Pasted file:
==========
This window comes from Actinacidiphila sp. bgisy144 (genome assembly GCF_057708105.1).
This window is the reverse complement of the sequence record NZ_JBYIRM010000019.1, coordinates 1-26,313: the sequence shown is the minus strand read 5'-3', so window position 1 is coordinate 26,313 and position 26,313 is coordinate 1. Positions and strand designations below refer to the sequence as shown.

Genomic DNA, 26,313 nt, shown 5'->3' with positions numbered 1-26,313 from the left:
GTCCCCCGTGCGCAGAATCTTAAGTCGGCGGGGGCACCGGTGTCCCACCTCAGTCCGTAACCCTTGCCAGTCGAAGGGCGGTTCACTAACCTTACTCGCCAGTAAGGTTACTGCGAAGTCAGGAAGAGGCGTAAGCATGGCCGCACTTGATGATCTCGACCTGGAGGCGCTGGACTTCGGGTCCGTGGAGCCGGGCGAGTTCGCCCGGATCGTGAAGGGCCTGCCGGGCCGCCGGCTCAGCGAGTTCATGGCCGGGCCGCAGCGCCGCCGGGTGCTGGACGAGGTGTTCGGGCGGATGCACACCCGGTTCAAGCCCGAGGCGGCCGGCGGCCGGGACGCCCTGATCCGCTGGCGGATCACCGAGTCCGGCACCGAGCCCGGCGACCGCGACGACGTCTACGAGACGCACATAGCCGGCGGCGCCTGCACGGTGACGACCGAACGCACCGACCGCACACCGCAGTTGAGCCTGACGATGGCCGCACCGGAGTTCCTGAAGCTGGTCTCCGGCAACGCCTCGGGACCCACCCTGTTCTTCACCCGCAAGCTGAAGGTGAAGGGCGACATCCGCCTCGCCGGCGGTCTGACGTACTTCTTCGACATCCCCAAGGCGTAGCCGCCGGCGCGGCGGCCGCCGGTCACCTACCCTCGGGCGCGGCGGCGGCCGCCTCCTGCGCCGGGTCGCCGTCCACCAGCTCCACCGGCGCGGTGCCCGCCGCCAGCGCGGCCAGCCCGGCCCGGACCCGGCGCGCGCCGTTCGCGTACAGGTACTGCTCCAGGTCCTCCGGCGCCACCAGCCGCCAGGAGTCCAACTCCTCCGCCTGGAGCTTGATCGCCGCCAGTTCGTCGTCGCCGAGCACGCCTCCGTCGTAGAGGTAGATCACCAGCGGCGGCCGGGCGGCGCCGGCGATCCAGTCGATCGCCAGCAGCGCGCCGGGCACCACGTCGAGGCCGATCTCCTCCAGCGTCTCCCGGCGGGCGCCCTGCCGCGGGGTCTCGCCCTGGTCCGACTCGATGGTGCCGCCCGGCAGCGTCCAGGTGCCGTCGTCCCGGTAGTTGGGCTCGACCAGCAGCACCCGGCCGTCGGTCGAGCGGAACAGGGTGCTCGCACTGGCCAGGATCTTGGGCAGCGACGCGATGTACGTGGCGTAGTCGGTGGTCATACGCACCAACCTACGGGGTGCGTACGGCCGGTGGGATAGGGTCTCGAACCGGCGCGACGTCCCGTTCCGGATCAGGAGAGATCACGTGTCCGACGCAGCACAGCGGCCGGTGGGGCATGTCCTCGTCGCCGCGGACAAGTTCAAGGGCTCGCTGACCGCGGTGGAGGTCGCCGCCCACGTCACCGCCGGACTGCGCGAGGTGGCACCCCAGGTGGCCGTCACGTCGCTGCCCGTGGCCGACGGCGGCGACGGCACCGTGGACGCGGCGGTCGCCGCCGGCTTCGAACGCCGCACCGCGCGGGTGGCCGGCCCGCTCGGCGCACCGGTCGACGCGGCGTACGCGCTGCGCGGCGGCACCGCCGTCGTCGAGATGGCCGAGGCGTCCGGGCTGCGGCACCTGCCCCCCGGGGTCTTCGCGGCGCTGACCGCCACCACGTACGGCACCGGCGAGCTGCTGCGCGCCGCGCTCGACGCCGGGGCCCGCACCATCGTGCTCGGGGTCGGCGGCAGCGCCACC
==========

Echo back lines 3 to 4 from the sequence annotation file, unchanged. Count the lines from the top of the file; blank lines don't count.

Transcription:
Genomic DNA, 26,313 nt, shown 5'->3' with positions numbered 1-26,313 from the left:
GTCCCCCGTGCGCAGAATCTTAAGTCGGCGGGGGCACCGGTGTCCCACCTCAGTCCGTAACCCTTGCCAGTCGAAGGGCGGTTCACTAACCTTACTCGCCAGTAAGGTTACTGCGAAGTCAGGAAGAGGCGTAAGCATGGCCGCACTTGATGATCTCGACCTGGAGGCGCTGGACTTCGGGTCCGTGGAGCCGGGCGAGTTCGCCCGGATCGTGAAGGGCCTGCCGGGCCGCCGGCTCAGCGAGTTCATGGCCGGGCCGCAGCGCCGCCGGGTGCTGGACGAGGTGTTCGGGCGGATGCACACCCGGTTCAAGCCCGAGGCGGCCGGCGGCCGGGACGCCCTGATCCGCTGGCGGATCACCGAGTCCGGCACCGAGCCCGGCGACCGCGACGACGTCTACGAGACGCACATAGCCGGCGGCGCCTGCACGGTGACGACCGAACGCACCGACCGCACACCGCAGTTGAGCCTGACGATGGCCGCACCGGAGTTCCTGAAGCTGGTCTCCGGCAACGCCTCGGGACCCACCCTGTTCTTCACCCGCAAGCTGAAGGTGAAGGGCGACATCCGCCTCGCCGGCGGTCTGACGTACTTCTTCGACATCCCCAAGGCGTAGCCGCCGGCGCGGCGGCCGCCGGTCACCTACCCTCGGGCGCGGCGGCGGCCGCCTCCTGCGCCGGGTCGCCGTCCACCAGCTCCACCGGCGCGGTGCCCGCCGCCAGCGCGGCCAGCCCGGCCCGGACCCGGCGCGCGCCGTTCGCGTACAGGTACTGCTCCAGGTCCTCCGGCGCCACCAGCCGCCAGGAGTCCAACTCCTCCGCCTGGAGCTTGATCGCCGCCAGTTCGTCGTCGCCGAGCACGCCTCCGTCGTAGAGGTAGATCACCAGCGGCGGCCGGGCGGCGCCGGCGATCCAGTCGATCGCCAGCAGCGCGCCGGGCACCACGTCGAGGCCGATCTCCTCCAGCGTCTCCCGGCGGGCGCCCTGCCGCGGGGTCTCGCCCTGGTCCGACTCGATGGTGCCGCCCGGCAGCGTCCAGGTGCCGTCGTCCCGGTAGTTGGGCTCGACCAGCAGCACCCGGCCGTCGGTCGAGCGGAACAGGGTGCTCGCACTGGCCAGGATCTTGGGCAGCGACGCGATGTACGTGGCGTAGTCGGTGGTCATACGCACCAACCTACGGGGTGCGTACGGCCGGTGGGATAGGGTCTCGAACCGGCGCGACGTCCCGTTCCGGATCAGGAGAGATCACGTGTCCGACGCAGCACAGCGGCCGGTGGGGCATGTCCTCGTCGCCGCGGACAAGTTCAAGGGCTCGCTGACCGCGGTGGAGGTCGCCGCCCACGTCACCGCCGGACTGCGCGAGGTGGCACCCCAGGTGGCCGTCACGTCGCTGCCCGTGGCCGACGGCGGCGACGGCACCGTGGACGCGGCGGTCGCCGCCGGCTTCGAACGCCGCACCGCGCGGGTGGCCGGCCCGCTCGGCGCACCGGTCGACGCGGCGTACGCGCTGCGCGGCGGCACCGCCGTCGTCGAGATGGCCGAGGCGTCCGGGCTGCGGCACCTGCCCCCCGGGGTCTTCGCGGCGCTGACCGCCACCACGTACGGCACCGGCGAGCTGCTGCGCGCCGCGCTCGACGCCGGGGCCCGCACCATCGTGCTCGGGGTCGGCGGCAGCGCCACC